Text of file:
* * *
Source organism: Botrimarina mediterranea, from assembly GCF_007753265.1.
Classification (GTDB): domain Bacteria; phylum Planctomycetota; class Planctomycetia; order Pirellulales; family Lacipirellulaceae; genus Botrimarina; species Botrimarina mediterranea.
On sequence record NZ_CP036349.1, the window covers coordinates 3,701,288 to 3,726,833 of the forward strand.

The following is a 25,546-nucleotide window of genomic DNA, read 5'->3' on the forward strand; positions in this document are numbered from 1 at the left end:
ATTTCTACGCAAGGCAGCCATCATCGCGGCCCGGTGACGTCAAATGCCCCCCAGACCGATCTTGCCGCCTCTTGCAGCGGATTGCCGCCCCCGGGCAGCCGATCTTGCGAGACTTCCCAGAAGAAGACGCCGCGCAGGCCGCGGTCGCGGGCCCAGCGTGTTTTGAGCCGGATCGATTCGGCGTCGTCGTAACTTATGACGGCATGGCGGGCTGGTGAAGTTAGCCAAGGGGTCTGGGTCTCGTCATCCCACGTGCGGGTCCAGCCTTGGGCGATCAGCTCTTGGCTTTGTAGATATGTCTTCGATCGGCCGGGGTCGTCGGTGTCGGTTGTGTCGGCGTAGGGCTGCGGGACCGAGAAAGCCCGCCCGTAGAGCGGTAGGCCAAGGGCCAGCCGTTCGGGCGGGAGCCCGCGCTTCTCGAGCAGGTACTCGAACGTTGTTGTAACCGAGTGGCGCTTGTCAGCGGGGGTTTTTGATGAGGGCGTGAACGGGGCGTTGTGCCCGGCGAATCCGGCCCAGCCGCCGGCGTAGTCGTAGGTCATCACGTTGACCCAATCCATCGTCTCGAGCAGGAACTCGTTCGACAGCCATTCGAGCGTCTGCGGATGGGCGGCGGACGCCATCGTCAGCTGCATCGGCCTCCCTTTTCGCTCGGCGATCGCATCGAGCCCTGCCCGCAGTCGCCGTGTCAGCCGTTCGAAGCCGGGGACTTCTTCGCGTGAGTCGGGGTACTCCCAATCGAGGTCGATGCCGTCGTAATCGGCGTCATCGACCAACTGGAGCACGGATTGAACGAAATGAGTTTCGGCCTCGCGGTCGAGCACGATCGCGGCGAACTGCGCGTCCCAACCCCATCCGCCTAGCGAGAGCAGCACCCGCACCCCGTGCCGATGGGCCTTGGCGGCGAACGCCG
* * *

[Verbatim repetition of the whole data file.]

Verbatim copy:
Source organism: Botrimarina mediterranea, from assembly GCF_007753265.1.
Classification (GTDB): domain Bacteria; phylum Planctomycetota; class Planctomycetia; order Pirellulales; family Lacipirellulaceae; genus Botrimarina; species Botrimarina mediterranea.
On sequence record NZ_CP036349.1, the window covers coordinates 3,701,288 to 3,726,833 of the forward strand.

The following is a 25,546-nucleotide window of genomic DNA, read 5'->3' on the forward strand; positions in this document are numbered from 1 at the left end:
ATTTCTACGCAAGGCAGCCATCATCGCGGCCCGGTGACGTCAAATGCCCCCCAGACCGATCTTGCCGCCTCTTGCAGCGGATTGCCGCCCCCGGGCAGCCGATCTTGCGAGACTTCCCAGAAGAAGACGCCGCGCAGGCCGCGGTCGCGGGCCCAGCGTGTTTTGAGCCGGATCGATTCGGCGTCGTCGTAACTTATGACGGCATGGCGGGCTGGTGAAGTTAGCCAAGGGGTCTGGGTCTCGTCATCCCACGTGCGGGTCCAGCCTTGGGCGATCAGCTCTTGGCTTTGTAGATATGTCTTCGATCGGCCGGGGTCGTCGGTGTCGGTTGTGTCGGCGTAGGGCTGCGGGACCGAGAAAGCCCGCCCGTAGAGCGGTAGGCCAAGGGCCAGCCGTTCGGGCGGGAGCCCGCGCTTCTCGAGCAGGTACTCGAACGTTGTTGTAACCGAGTGGCGCTTGTCAGCGGGGGTTTTTGATGAGGGCGTGAACGGGGCGTTGTGCCCGGCGAATCCGGCCCAGCCGCCGGCGTAGTCGTAGGTCATCACGTTGACCCAATCCATCGTCTCGAGCAGGAACTCGTTCGACAGCCATTCGAGCGTCTGCGGATGGGCGGCGGACGCCATCGTCAGCTGCATCGGCCTCCCTTTTCGCTCGGCGATCGCATCGAGCCCTGCCCGCAGTCGCCGTGTCAGCCGTTCGAAGCCGGGGACTTCTTCGCGTGAGTCGGGGTACTCCCAATCGAGGTCGATGCCGTCGTAATCGGCGTCATCGACCAACTGGAGCACGGATTGAACGAAATGAGTTTCGGCCTCGCGGTCGAGCACGATCGCGGCGAACTGCGCGTCCCAACCCCATCCGCCTAGCGAGAGCAGCACCCGCACCCCGTGCCGATGGGCCTTGGCGGCGAACGCCG